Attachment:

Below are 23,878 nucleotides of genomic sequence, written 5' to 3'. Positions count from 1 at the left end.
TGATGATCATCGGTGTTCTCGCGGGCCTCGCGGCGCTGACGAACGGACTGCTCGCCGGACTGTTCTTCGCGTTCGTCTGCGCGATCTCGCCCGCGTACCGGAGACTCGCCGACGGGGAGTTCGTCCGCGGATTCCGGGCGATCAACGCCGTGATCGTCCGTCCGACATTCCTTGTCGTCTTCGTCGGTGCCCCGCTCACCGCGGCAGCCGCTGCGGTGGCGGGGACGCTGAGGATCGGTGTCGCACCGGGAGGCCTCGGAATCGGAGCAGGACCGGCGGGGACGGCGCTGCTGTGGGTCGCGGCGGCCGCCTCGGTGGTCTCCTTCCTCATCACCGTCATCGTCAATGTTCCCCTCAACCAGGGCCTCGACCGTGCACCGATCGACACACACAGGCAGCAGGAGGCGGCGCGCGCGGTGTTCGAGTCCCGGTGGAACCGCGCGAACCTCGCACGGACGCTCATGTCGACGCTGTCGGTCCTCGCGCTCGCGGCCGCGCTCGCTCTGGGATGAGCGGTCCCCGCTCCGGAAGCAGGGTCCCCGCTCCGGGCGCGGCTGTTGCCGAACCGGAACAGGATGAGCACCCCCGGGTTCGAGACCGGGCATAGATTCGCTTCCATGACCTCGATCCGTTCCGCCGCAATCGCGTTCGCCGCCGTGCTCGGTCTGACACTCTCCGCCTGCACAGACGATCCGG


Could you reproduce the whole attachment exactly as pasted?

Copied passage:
Below are 23,878 nucleotides of genomic sequence, written 5' to 3'. Positions count from 1 at the left end.
TGATGATCATCGGTGTTCTCGCGGGCCTCGCGGCGCTGACGAACGGACTGCTCGCCGGACTGTTCTTCGCGTTCGTCTGCGCGATCTCGCCCGCGTACCGGAGACTCGCCGACGGGGAGTTCGTCCGCGGATTCCGGGCGATCAACGCCGTGATCGTCCGTCCGACATTCCTTGTCGTCTTCGTCGGTGCCCCGCTCACCGCGGCAGCCGCTGCGGTGGCGGGGACGCTGAGGATCGGTGTCGCACCGGGAGGCCTCGGAATCGGAGCAGGACCGGCGGGGACGGCGCTGCTGTGGGTCGCGGCGGCCGCCTCGGTGGTCTCCTTCCTCATCACCGTCATCGTCAATGTTCCCCTCAACCAGGGCCTCGACCGTGCACCGATCGACACACACAGGCAGCAGGAGGCGGCGCGCGCGGTGTTCGAGTCCCGGTGGAACCGCGCGAACCTCGCACGGACGCTCATGTCGACGCTGTCGGTCCTCGCGCTCGCGGCCGCGCTCGCTCTGGGATGAGCGGTCCCCGCTCCGGAAGCAGGGTCCCCGCTCCGGGCGCGGCTGTTGCCGAACCGGAACAGGATGAGCACCCCCGGGTTCGAGACCGGGCATAGATTCGCTTCCATGACCTCGATCCGTTCCGCCGCAATCGCGTTCGCCGCCGTGCTCGGTCTGACACTCTCCGCCTGCACAGACGATCCGG